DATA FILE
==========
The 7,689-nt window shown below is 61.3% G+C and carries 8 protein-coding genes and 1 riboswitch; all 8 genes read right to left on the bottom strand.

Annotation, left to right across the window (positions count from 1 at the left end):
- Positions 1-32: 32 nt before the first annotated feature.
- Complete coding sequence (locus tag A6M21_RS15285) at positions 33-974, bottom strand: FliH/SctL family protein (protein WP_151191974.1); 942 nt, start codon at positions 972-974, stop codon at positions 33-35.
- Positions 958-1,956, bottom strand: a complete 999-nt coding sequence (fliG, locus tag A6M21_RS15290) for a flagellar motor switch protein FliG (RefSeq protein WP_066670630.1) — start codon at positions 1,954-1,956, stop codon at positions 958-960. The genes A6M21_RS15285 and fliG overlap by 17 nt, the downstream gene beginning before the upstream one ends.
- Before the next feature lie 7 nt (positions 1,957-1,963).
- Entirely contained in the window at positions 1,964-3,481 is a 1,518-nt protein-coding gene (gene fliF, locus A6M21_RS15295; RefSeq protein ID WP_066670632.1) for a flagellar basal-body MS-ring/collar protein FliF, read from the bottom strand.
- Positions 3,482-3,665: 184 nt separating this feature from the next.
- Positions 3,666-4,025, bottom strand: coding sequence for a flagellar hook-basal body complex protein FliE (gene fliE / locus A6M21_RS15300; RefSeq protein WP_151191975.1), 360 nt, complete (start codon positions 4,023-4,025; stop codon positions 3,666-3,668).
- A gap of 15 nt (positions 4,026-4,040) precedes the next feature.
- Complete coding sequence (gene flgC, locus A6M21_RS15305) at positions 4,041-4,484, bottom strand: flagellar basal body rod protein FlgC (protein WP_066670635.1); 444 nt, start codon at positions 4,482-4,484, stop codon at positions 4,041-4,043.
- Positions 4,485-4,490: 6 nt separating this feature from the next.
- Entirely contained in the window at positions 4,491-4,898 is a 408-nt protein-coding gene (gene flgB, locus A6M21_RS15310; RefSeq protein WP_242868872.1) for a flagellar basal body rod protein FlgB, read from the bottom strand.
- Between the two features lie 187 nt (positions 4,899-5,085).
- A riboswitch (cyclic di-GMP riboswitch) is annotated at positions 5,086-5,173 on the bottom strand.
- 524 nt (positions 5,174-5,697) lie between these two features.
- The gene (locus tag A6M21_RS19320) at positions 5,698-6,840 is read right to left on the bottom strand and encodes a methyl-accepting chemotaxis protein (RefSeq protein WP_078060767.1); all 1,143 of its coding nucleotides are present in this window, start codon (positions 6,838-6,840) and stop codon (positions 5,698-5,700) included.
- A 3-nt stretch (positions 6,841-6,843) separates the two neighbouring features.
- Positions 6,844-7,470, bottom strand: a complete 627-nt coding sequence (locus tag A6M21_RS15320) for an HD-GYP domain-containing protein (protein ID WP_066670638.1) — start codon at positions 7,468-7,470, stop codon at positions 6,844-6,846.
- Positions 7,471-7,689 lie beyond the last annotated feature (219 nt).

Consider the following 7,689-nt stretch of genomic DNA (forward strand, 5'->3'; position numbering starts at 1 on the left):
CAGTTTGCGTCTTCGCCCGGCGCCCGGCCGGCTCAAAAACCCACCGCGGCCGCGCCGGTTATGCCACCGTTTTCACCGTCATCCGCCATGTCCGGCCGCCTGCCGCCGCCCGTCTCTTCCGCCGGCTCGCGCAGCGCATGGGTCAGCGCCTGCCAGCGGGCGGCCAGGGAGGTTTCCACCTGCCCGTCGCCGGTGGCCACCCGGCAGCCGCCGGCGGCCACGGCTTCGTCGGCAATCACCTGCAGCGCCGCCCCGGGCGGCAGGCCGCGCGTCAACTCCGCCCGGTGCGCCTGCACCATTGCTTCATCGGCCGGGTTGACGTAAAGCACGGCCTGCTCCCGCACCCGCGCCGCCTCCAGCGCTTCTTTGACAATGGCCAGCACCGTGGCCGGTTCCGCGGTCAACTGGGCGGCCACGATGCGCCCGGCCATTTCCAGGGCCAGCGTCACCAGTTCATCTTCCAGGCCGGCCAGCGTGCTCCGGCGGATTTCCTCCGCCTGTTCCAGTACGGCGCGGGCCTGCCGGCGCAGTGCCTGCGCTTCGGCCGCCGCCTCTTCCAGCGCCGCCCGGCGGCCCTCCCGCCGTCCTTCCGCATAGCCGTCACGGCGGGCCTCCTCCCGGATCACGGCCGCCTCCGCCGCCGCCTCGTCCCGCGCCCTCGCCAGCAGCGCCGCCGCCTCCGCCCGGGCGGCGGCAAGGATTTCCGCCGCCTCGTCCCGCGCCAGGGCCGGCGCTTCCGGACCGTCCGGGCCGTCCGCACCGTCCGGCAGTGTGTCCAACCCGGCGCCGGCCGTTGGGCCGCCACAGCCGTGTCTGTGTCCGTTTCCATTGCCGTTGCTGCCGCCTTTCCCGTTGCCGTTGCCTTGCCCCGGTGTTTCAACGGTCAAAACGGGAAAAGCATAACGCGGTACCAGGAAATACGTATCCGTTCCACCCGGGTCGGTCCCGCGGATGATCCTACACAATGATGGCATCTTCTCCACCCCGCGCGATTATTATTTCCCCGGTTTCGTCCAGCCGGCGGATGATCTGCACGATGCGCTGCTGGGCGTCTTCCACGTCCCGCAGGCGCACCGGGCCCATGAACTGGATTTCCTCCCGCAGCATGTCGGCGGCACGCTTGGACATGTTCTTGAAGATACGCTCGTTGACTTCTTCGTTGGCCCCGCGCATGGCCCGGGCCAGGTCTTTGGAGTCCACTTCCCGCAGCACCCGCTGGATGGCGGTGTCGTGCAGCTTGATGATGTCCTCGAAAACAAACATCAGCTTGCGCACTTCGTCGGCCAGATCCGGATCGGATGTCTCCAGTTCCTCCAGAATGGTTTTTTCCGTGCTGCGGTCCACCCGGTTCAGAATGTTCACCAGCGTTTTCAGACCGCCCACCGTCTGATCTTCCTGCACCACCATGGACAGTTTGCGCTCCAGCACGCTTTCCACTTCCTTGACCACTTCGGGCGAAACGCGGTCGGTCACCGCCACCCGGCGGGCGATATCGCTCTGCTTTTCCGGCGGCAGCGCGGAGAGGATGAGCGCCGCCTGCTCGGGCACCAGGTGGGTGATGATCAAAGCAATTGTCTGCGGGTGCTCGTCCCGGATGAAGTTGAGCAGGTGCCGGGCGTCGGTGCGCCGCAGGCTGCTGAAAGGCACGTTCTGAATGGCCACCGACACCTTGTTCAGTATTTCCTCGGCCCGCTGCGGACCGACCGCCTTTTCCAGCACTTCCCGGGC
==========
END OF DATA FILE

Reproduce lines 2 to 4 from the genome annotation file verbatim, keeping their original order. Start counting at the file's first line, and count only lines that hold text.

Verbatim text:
Annotation, left to right across the window (positions count from 1 at the left end):
- Positions 1-32: 32 nt before the first annotated feature.
- Complete coding sequence (locus tag A6M21_RS15285) at positions 33-974, bottom strand: FliH/SctL family protein (protein WP_151191974.1); 942 nt, start codon at positions 972-974, stop codon at positions 33-35.